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tv   [untitled]    May 31, 2012 8:00pm-8:30pm EDT

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coming up next a tour of the 1607 jamestown settlement. later, william fowler talks about christopher columbus and the discovery of the americas. >> spend a weekend in wichita, kansas with book tv and american history tv. saturday at noon eastern. literary life with book tv on cspan 2. from business and black and white. also, browse the rare book collection and sunday at 5:00 p.m. eastern on american history
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tv, experience early plains life at the aviation museum. also, two participants from the kansas civil rights movement in 1958, they sat down for service at the drugstore. once a month, cspan's local content vehicles explore the history and literary life of cities across america. this weekend, from wichita, kansas. >> every weekend, 48 hours of people and events telling the american story. get our schedules on our websites and you can join in the conversation on social media sites. >> next, william kellso takes on a tour of the jamestown settlement.
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>> been going on for 18 years and what i'm going to do is to give you a little lecture in different places about properties and talk about the history of jamestown, geography and the history of the project and then we'll go to each of the sights open now, the trenches. we promised this was in the trenches, so we're going to get in the trench. at least one. well, you are on one of the few islands that you can be on along the james river. that's one of the reasons we chose it at the first colony.
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the river goes into the mountains of virginia and gets different branches, but in richmond, there are waterfalls and it's not navigable from here to there and that was important because of the congress found it out, didn't know it was beginning. that sets us, gives the set iti it was put together by a man, captain bartholomew. it was a frontier, a spanish ship in the late 16th century and therefore, gave all these riches to the queen, so he was the favorite guy. and so he had the idea of establishing a colony after he knew something about the fact that there had been one already tried at roanoke island off of
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north carolina. so 20 years later, he felt that there should be a permanent colony and one attempt he made, you may have hard heard of if you're from massachusetts or the new england area, that he set up, he tried to put in a colony on what we think now is elizabeth island. there's a town up there, just next to martha's vineyard. after about six weeks, the indian trading didn't work out the way he thought it would. he went back. nobody died, but he had the experience of how to navigate over in the new world. he then went back and had connections and that's the way it works.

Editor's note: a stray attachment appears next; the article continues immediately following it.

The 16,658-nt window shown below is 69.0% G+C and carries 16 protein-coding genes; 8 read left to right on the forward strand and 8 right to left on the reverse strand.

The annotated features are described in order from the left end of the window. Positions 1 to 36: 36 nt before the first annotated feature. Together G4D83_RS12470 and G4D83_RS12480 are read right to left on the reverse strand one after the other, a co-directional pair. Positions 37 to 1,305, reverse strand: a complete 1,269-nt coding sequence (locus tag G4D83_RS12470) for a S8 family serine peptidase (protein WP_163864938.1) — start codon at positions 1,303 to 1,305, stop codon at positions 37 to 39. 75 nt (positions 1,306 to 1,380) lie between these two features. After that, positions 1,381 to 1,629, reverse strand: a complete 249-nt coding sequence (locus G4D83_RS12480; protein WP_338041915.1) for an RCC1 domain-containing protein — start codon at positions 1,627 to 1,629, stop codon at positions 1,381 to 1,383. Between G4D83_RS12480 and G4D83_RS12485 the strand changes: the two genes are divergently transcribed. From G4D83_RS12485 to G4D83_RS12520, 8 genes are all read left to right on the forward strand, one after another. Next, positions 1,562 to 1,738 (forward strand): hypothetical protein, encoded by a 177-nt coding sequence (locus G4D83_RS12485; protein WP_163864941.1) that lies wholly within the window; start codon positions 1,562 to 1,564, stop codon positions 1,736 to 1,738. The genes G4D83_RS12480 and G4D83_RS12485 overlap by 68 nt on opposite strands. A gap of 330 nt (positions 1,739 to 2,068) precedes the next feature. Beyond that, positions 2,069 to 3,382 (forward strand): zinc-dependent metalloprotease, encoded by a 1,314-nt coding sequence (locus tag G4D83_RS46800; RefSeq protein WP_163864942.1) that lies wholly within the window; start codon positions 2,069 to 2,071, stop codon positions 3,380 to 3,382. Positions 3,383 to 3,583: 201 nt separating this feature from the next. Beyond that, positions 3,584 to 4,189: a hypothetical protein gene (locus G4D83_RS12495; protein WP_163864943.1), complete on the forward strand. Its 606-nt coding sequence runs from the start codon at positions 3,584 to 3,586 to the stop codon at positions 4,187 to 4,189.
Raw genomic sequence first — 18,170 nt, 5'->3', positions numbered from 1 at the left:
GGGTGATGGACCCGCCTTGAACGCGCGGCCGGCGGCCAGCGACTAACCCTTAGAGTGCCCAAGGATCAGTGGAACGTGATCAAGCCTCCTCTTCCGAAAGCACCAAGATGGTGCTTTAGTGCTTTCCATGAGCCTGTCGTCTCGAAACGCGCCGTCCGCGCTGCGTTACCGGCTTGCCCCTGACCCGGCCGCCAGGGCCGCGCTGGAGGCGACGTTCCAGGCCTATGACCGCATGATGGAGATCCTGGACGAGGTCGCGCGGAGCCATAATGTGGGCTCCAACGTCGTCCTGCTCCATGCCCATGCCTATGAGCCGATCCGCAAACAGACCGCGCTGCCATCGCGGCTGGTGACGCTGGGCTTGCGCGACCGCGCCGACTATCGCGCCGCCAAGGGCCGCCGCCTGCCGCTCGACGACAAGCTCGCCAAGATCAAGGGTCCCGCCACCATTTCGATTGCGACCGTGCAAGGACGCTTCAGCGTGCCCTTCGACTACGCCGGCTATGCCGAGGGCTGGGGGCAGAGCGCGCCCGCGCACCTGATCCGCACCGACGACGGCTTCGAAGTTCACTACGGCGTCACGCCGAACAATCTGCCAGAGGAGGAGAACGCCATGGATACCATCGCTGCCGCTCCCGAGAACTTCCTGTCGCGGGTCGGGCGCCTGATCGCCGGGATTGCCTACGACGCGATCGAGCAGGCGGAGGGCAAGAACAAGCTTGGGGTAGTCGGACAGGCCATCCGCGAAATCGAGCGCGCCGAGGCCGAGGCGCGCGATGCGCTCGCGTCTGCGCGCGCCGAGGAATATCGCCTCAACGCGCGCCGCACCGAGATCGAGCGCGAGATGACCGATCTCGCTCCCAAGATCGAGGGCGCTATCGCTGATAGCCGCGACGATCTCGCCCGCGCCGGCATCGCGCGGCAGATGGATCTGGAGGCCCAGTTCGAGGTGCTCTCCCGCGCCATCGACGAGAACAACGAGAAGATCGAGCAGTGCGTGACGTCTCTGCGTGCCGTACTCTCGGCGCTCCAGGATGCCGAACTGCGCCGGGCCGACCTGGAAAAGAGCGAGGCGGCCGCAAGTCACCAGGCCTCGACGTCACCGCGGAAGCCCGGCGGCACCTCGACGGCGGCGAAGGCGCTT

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he could get the charter that raleigh had colonized in the new world. he had the league means to do it. he had another relative, one of the richest merchants in england, so he had a way of funding an expedition. in ottly hall near ipswich in england and had a connection to another man who brought in captain john smith and they all got together and decided to try to do this colony. formed the virginia company. not the earliest modern corporation was put together. and in the late 1606, they decide to bring three ships, 105 colonists, all men, and -- well, men -- three boys. and left in late december of 1606.
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well, if you may know, may 13th is where they land on jamestown island. so that's a long time, and that was a problem. and they came in here with a food deficit right away, because it took too long to get here. they were instructed to go 100 miles from the coast, so that they would be protected from any raids from spanish. and that was the real fear, although they had a treaty in 1604 where they were not supposed to be worried about them. but you can't go -- as i was saying, the falls of the river at richmond, can't go 100 miles. so the fallback was to settle on some island that was strong by nature, is what -- it's a quote. strong by nature means it's surrounded by water, so it could be protected. they also decided, and this is important, they said they chose the island too, because the channel was so close to the shore they could tie the ships. now, the channel -- that ferryboat out there is in the channel. so the conventional wisdom was
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that they tie the ships there, that's where they're going to have the fort, where the fort was built. and then it washed away, and that's the story i got. when i came out here the first time in 19 -- 1963. so anyway, the 104 come in, they have a rough summer. rough is an understatement. more than half died in the first summer. and they began to realize what a difficult operation this was going to be. and how really underfunded they were. understaffed, underfunded. that sounds like most nonprofits like ours. but anyway, jamestown has never changed, i guess. so -- but they got through that. then and smith finally leaves, but when he leaves in '69, there's another period that was known as the starving time. 1609, 1610, and the name tells you what happened. there were probably own 60 people left alive out of 215
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that -- in 1610. so they pack up, they leave, and so this would not be the first permanent english settlement, had not at that very moment a new supply group come in, the real resident governor, lord delaware came in with over 100 troops, and they jump-started the operation. and from that point, the colony is going to make it. okay. that's thumbnail history, the earliest years. the reason i'm sticking to the earliest years, most of what we found archaeologically dates to that period, and that seminole event has been a really important thing for our understanding what we found beneath the ground. so if you'll follow me down here, i'll show you where we started and why. a lot of people wonder. where do you start digging? is it when i first came to jamestown, i was so excited